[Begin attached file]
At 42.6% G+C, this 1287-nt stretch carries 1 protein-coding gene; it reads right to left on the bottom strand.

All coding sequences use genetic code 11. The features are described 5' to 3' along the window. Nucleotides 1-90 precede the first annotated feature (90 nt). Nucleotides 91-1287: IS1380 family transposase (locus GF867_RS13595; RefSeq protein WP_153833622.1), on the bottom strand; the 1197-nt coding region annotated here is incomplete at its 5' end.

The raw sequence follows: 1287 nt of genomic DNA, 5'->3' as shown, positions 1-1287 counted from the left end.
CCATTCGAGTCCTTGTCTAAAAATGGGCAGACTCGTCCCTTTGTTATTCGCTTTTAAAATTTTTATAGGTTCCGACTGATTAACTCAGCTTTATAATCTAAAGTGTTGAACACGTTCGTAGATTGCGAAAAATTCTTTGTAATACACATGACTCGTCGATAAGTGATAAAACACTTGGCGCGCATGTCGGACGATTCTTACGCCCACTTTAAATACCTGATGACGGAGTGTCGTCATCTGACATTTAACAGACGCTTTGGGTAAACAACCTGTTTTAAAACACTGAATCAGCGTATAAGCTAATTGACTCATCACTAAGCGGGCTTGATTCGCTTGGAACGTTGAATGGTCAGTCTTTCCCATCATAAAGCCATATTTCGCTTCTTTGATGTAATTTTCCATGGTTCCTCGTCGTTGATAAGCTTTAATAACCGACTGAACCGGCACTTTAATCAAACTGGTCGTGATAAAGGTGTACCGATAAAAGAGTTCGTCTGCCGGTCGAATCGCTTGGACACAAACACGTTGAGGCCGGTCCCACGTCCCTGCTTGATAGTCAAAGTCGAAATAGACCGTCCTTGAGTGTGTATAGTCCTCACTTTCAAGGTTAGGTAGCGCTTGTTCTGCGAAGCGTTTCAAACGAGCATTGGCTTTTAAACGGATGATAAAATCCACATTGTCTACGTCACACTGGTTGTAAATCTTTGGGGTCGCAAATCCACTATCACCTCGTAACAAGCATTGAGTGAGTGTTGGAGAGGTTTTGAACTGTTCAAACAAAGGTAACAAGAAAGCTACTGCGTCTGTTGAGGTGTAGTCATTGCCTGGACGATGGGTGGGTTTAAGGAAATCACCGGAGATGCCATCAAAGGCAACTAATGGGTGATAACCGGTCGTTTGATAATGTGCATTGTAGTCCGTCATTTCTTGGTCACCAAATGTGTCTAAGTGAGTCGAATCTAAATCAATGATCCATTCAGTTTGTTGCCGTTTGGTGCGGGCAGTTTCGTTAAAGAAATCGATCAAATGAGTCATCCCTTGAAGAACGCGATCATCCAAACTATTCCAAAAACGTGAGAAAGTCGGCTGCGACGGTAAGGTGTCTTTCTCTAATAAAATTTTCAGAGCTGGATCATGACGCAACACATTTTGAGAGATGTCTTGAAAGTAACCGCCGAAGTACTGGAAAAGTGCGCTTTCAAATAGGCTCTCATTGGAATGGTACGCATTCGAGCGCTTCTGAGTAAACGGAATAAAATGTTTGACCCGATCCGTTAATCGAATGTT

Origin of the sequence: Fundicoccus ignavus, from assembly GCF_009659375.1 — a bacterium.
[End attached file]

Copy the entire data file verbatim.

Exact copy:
At 42.6% G+C, this 1287-nt stretch carries 1 protein-coding gene; it reads right to left on the bottom strand.

All coding sequences use genetic code 11. The features are described 5' to 3' along the window. Nucleotides 1-90 precede the first annotated feature (90 nt). Nucleotides 91-1287: IS1380 family transposase (locus GF867_RS13595; RefSeq protein WP_153833622.1), on the bottom strand; the 1197-nt coding region annotated here is incomplete at its 5' end.

The raw sequence follows: 1287 nt of genomic DNA, 5'->3' as shown, positions 1-1287 counted from the left end.
CCATTCGAGTCCTTGTCTAAAAATGGGCAGACTCGTCCCTTTGTTATTCGCTTTTAAAATTTTTATAGGTTCCGACTGATTAACTCAGCTTTATAATCTAAAGTGTTGAACACGTTCGTAGATTGCGAAAAATTCTTTGTAATACACATGACTCGTCGATAAGTGATAAAACACTTGGCGCGCATGTCGGACGATTCTTACGCCCACTTTAAATACCTGATGACGGAGTGTCGTCATCTGACATTTAACAGACGCTTTGGGTAAACAACCTGTTTTAAAACACTGAATCAGCGTATAAGCTAATTGACTCATCACTAAGCGGGCTTGATTCGCTTGGAACGTTGAATGGTCAGTCTTTCCCATCATAAAGCCATATTTCGCTTCTTTGATGTAATTTTCCATGGTTCCTCGTCGTTGATAAGCTTTAATAACCGACTGAACCGGCACTTTAATCAAACTGGTCGTGATAAAGGTGTACCGATAAAAGAGTTCGTCTGCCGGTCGAATCGCTTGGACACAAACACGTTGAGGCCGGTCCCACGTCCCTGCTTGATAGTCAAAGTCGAAATAGACCGTCCTTGAGTGTGTATAGTCCTCACTTTCAAGGTTAGGTAGCGCTTGTTCTGCGAAGCGTTTCAAACGAGCATTGGCTTTTAAACGGATGATAAAATCCACATTGTCTACGTCACACTGGTTGTAAATCTTTGGGGTCGCAAATCCACTATCACCTCGTAACAAGCATTGAGTGAGTGTTGGAGAGGTTTTGAACTGTTCAAACAAAGGTAACAAGAAAGCTACTGCGTCTGTTGAGGTGTAGTCATTGCCTGGACGATGGGTGGGTTTAAGGAAATCACCGGAGATGCCATCAAAGGCAACTAATGGGTGATAACCGGTCGTTTGATAATGTGCATTGTAGTCCGTCATTTCTTGGTCACCAAATGTGTCTAAGTGAGTCGAATCTAAATCAATGATCCATTCAGTTTGTTGCCGTTTGGTGCGGGCAGTTTCGTTAAAGAAATCGATCAAATGAGTCATCCCTTGAAGAACGCGATCATCCAAACTATTCCAAAAACGTGAGAAAGTCGGCTGCGACGGTAAGGTGTCTTTCTCTAATAAAATTTTCAGAGCTGGATCATGACGCAACACATTTTGAGAGATGTCTTGAAAGTAACCGCCGAAGTACTGGAAAAGTGCGCTTTCAAATAGGCTCTCATTGGAATGGTACGCATTCGAGCGCTTCTGAGTAAACGGAATAAAATGTTTGACCCGATCCGTTAATCGAATGTT

Origin of the sequence: Fundicoccus ignavus, from assembly GCF_009659375.1 — a bacterium.